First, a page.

The timing circuitry of the preferred embodiment indicated in FIG. 2 provides two timing functions. The first is the dynamic mode wherein the display illustrates the percentage of time the first decoder output P.sub.1 is activated during a one second interval. Successive one second interval percentages are displayed. In the second or running average mode, the percentage of activation time over successive one second intervals is accumulated and divided by the total number of one second intervals to provide a running average of the time spent by the computer in processes which activate the first decoder output P.sub.1.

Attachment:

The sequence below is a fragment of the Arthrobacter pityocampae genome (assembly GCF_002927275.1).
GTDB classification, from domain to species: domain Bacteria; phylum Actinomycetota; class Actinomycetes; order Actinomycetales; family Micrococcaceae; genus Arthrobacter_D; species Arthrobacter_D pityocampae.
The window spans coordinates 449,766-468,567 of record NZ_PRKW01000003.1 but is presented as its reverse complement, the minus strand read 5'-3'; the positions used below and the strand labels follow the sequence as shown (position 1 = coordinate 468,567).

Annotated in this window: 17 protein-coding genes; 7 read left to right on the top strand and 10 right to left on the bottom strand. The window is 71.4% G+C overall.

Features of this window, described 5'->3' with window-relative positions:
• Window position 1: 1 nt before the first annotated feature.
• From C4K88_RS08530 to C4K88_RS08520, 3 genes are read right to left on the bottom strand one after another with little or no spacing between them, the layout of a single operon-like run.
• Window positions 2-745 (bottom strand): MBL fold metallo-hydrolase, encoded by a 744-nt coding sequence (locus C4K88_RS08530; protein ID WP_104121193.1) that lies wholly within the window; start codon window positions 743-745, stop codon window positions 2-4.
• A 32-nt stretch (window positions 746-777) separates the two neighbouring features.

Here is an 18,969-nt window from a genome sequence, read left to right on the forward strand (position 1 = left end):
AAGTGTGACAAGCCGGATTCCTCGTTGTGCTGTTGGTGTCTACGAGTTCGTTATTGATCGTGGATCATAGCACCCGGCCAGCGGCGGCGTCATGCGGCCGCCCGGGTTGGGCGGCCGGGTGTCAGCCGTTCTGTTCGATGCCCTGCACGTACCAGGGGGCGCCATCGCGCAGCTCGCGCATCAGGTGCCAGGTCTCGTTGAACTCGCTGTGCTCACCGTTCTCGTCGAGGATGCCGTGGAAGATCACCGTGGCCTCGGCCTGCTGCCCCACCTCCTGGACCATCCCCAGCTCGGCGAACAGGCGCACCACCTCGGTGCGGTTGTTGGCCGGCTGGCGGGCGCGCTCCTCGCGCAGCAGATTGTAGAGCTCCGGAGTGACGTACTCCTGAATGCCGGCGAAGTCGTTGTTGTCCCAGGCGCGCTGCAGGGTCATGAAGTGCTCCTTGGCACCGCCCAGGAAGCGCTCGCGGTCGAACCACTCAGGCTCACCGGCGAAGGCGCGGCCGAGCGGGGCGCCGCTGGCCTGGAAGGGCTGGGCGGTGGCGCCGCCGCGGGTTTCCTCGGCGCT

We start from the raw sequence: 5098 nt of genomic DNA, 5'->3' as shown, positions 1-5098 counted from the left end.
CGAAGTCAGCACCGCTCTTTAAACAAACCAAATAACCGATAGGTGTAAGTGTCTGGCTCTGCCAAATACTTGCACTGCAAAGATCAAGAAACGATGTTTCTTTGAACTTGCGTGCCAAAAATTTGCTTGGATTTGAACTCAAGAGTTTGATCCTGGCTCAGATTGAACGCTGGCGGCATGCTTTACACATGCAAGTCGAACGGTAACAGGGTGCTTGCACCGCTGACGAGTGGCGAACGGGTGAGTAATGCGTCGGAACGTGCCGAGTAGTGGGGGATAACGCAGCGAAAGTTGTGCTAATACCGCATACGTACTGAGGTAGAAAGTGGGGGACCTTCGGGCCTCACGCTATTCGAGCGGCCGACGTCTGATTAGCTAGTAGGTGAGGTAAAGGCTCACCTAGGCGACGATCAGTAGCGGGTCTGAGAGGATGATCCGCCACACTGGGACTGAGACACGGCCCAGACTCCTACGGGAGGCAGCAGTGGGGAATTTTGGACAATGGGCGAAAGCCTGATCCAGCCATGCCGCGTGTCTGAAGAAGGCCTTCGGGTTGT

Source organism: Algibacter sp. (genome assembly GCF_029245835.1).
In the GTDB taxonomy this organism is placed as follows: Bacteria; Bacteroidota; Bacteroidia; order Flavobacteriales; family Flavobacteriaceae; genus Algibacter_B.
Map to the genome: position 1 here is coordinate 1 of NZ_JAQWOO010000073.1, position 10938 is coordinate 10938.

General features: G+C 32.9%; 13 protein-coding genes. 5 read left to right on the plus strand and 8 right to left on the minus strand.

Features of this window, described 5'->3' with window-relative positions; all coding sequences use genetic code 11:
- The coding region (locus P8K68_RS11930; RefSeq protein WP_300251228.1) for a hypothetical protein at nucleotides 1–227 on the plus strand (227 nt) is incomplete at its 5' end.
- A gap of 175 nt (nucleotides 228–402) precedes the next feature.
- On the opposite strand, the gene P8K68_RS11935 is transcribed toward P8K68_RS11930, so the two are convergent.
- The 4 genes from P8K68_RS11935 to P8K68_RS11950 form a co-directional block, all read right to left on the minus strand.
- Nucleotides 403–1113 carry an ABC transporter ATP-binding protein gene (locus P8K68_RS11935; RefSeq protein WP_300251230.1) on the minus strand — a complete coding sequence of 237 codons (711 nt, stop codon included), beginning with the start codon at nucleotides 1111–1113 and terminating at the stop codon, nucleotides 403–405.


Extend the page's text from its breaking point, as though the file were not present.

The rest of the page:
To provide these modes, the timing circuitry employs an AND gate 23 through which a clock 27 may step a sample counter 25. The clock 27 also steps a one second counter 29. Thus, when the output P.sub.1 to the AND gate 23 is high, clock pulses are passed from the clock 27 to the sample counter 25. Therefore, if the output P.sub.1 is high for one half second during a one second interval the sample counter 25 will count only one half as many pulses from the clock 27 as will the one second counter 29. Thereby, a percentage indication is developed.
Because of the nature of operation of the bar graph display, a particular relationship is chosen to exist between the frequency of clock 27, the length of the one second counter 29 and the length of the sample counter 25. To properly coordinate with the successive activation of E cathode elements, the frequency of clock 27 is chosen to be E N is an integer 0, 1, 2 . . . The one second counter 29 is thus chosen to count to that same number E made long enough to count to at least E= 2.sup.N.